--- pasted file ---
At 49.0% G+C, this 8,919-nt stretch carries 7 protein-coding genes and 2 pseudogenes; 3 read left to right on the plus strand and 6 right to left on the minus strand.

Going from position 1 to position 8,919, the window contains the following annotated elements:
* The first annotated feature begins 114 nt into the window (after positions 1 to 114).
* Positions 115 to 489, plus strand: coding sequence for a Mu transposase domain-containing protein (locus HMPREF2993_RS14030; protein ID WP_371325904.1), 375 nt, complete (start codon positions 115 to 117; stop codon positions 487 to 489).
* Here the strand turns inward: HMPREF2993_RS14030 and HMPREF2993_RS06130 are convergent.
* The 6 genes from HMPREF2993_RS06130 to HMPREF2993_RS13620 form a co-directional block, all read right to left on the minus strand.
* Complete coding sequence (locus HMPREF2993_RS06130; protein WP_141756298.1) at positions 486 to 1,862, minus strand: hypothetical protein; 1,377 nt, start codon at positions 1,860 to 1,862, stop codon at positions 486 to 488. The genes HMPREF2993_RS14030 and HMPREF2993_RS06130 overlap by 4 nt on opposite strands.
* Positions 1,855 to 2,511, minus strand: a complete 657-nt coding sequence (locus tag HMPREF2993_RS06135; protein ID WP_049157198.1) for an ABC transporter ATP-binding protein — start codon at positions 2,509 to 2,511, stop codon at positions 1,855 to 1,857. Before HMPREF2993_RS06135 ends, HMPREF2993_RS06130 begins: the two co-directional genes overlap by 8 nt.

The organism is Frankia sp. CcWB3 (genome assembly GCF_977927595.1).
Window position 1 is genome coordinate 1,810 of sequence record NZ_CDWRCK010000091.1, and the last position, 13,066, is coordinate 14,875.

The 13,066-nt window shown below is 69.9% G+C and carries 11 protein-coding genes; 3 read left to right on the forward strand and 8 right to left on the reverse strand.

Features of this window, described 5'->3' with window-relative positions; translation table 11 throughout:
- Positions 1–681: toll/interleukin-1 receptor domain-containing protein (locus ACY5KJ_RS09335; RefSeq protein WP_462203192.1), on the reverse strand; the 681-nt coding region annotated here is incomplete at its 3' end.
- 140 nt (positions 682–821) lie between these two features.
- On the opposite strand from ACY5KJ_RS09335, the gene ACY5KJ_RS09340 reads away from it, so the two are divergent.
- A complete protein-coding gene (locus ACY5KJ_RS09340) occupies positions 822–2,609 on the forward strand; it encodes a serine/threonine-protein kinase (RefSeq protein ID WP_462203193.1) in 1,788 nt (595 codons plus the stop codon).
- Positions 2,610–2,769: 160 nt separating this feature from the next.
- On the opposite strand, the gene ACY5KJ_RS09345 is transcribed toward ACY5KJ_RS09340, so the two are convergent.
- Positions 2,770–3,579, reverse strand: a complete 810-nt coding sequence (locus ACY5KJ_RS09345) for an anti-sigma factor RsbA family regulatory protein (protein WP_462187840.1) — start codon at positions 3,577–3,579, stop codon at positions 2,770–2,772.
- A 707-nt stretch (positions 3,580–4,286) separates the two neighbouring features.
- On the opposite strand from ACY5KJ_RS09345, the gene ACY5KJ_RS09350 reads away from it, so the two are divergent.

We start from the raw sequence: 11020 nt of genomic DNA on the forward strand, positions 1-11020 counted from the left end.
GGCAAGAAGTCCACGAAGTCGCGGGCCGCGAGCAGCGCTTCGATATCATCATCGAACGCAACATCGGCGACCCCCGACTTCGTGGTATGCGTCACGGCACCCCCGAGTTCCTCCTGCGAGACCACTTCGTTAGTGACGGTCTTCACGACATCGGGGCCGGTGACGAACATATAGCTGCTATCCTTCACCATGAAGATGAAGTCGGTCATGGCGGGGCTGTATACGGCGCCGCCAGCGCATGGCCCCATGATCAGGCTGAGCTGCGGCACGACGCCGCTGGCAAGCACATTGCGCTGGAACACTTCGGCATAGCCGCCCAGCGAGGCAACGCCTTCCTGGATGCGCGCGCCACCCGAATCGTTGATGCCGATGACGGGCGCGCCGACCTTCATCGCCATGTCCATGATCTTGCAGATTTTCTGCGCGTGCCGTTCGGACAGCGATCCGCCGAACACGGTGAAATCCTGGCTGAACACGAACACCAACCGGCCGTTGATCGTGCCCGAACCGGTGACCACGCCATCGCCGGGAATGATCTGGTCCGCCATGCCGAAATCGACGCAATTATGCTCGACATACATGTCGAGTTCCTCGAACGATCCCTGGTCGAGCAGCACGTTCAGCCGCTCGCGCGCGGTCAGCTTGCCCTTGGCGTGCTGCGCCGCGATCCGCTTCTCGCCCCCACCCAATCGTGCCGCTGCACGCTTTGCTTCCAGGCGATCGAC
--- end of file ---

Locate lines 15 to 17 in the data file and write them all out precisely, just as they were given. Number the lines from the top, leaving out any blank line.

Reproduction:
- On the opposite strand from ACY5KJ_RS09335, the gene ACY5KJ_RS09340 reads away from it, so the two are divergent.
- A complete protein-coding gene (locus ACY5KJ_RS09340) occupies positions 822–2,609 on the forward strand; it encodes a serine/threonine-protein kinase (RefSeq protein ID WP_462203193.1) in 1,788 nt (595 codons plus the stop codon).
- Positions 2,610–2,769: 160 nt separating this feature from the next.